And a stroll up the garden path
Posts tagged ‘SOMERTON MAN DNA’
90A Moseley Street
The phone rings.
A definitive list of what was there and what might have been missing.
“Several years ago, Ms. Egan had her DNA analyzed, and links were found to people in the United States (including relatives of Thomas Jefferson). More recently, links were also found to the grandparents of the man that Jo Thomson eventually married.” (Prosper Thomson)
NYT 21 May 2021.
We almost know these words by heart, particularly those in the Abbott family who might be wishing it all went away. Nevertheless, given the years the Professor and his wife Rachel have spent publicly declaring she and their children may be related to the Somerton Man it’s only natural that we continue his quest, though in a completely different direction now that Dr. Colleen Fitzpatrick has upset the Abbott applecart.
Jessica (Jo) Harkness became pregnant in late 1946. She was also known to be in Mentone and staying at her parent’s home in October 1946, whether for a visit or something more permanent isn’t known so it’s conceivable she fell pregnant whilst there and not prior to leaving Sydney.
Prosper Thomson moved from Blacktown in NSW to Melbourne in 1936 where he lived in Mentone with his wife Queenie. Within weeks of Jessica finding she was pregnant, Thomson left his wife and accompanied her to Adelaide where they both settled as man and wife with Jessica passing herself off as a Thomson and where she gave birth to a son, Robin, future father of Rachel, the lady whose DNA links were ‘found to the grandparents of the man Jo Thomson eventually married.
A man doesn’t have to be Einstein.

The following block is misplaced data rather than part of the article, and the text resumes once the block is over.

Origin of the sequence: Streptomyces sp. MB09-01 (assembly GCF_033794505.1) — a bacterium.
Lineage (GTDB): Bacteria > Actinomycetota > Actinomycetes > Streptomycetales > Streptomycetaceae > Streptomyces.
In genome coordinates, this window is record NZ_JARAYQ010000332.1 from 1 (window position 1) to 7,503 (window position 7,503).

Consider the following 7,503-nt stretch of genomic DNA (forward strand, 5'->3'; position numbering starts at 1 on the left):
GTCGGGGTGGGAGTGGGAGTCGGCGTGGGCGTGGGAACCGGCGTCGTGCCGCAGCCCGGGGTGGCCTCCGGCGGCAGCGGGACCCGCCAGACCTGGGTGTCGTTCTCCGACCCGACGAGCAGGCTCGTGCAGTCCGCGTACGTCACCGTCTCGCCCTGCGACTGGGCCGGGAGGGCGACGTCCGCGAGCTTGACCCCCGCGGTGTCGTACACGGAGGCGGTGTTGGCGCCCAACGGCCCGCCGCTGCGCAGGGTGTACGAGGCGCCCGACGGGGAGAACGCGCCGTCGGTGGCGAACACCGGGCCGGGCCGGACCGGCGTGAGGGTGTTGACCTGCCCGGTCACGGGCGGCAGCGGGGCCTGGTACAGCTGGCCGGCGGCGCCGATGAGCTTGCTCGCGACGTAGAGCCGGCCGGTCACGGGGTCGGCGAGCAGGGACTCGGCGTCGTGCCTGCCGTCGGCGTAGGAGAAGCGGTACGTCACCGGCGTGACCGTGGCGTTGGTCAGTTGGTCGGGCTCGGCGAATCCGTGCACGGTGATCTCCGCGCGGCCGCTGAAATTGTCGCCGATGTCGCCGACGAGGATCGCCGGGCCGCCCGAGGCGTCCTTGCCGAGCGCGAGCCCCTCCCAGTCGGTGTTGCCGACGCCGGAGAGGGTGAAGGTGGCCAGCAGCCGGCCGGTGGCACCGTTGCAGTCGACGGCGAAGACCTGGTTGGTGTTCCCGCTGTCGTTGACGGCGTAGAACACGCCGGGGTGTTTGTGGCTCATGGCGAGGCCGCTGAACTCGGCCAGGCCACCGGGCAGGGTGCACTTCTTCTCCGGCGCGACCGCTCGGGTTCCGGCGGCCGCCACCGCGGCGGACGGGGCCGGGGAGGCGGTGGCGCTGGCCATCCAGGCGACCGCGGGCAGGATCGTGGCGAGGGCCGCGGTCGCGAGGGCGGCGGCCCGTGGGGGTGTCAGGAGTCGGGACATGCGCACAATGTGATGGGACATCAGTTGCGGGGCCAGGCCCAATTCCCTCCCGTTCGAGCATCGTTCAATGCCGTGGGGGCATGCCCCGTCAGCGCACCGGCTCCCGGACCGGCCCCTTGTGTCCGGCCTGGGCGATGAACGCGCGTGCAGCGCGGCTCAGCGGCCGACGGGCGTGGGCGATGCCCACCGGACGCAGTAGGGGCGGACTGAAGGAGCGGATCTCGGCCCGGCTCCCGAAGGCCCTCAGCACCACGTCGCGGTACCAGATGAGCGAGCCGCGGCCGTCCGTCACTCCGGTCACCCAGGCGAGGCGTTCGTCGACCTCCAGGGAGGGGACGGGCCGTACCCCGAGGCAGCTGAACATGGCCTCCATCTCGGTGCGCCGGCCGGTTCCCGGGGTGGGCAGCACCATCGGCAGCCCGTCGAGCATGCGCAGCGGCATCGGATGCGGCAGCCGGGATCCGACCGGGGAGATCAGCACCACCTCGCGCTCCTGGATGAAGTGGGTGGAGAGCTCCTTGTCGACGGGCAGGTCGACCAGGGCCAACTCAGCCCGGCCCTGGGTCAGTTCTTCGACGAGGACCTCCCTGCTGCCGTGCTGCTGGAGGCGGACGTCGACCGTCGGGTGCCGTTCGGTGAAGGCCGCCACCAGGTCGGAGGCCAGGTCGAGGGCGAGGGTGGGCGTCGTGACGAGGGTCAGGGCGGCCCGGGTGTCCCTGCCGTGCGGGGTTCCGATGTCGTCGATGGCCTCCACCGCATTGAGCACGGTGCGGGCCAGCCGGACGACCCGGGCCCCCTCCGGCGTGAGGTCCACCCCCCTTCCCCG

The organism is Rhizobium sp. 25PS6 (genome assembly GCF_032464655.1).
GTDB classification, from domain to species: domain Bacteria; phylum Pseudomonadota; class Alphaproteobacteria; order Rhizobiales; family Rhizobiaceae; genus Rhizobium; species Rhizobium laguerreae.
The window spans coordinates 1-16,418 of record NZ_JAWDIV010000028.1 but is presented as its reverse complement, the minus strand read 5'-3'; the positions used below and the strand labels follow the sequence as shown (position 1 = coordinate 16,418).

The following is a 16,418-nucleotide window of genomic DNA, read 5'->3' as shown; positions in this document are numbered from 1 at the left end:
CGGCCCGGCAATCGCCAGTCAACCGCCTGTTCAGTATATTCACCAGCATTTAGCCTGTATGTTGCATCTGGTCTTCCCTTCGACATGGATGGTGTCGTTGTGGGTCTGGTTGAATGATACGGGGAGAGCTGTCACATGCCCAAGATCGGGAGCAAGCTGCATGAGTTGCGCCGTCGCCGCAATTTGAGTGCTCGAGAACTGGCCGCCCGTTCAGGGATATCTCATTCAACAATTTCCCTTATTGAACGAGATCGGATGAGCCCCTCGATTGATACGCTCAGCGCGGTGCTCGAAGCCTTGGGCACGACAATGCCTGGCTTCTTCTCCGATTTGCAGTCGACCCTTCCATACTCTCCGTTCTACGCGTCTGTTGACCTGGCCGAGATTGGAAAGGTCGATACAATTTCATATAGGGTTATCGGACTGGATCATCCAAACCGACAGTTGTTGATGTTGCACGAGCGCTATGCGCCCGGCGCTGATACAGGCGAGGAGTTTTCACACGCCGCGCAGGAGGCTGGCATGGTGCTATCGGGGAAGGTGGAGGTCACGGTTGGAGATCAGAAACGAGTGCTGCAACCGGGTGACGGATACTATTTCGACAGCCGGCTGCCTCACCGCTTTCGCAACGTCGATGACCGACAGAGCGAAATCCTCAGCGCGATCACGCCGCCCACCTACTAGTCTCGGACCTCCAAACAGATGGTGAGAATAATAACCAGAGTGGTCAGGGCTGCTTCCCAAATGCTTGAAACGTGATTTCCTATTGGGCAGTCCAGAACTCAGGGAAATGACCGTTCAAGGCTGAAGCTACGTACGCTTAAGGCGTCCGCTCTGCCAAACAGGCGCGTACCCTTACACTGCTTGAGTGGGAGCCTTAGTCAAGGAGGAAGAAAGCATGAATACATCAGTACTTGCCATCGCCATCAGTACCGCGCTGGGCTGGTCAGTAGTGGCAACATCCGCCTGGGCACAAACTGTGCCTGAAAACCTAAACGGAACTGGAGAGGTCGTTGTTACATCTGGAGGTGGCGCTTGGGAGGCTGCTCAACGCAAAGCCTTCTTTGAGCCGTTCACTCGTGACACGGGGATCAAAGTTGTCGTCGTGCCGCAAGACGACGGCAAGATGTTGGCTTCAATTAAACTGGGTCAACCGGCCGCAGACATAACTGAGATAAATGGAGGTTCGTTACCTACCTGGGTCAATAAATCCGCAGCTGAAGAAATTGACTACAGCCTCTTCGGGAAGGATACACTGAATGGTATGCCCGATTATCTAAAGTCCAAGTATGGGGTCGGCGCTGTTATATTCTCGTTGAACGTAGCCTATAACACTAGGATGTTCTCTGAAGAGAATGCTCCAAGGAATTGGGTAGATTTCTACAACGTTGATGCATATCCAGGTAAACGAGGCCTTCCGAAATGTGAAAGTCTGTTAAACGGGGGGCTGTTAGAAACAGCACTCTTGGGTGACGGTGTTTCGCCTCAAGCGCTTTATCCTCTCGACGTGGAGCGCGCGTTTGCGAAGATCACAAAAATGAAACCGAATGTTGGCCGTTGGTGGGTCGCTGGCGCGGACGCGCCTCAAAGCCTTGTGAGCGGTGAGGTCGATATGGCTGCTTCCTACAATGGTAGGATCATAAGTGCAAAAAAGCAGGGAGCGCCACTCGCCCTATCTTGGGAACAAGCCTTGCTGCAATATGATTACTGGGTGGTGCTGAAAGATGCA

This case is one of secrets upon secrets: names suppressed, names withheld for generations, police investigation inexplicably delayed, crucial evidence ignored, evidence tampered with, evidence withheld from public scrutiny, crucial fingerprinting not done, police investigation hampered, witnesses not called to give evidence, evidence as a whole not officially secured for over two months, witnesses suspected of being rehearsed, crucial evidence not acted upon, suspected false evidence submitted, inquest closed despite compelling new evidence, witnesses not interviewed in a timely manner, failure to enquire aircraft passenger arrivals of a passenger Keane prior to body being found, false images distributed to the press, failure of police to door-knock nearby Somerton Beach residences after body found, contradictory depositions submitted, false reporting allowed, incomplete analysis of evidence, contradictory depositions not questioned, early loss of crucial evidence and inadequate official reasons given for same, incomplete investigation of poisons as means of death, contradictory legal rulings, key witness not followed up for second interview, key witness not asked whereabouts prior to body being found, key witness’ de facto husband not questioned, his whereabouts immediately prior the body being found not known – and all of this in the middle of one of Australia’s best kept political secrets, the employment of dozens of Nazis in an Adelaide suburb within months of the end of WW2.*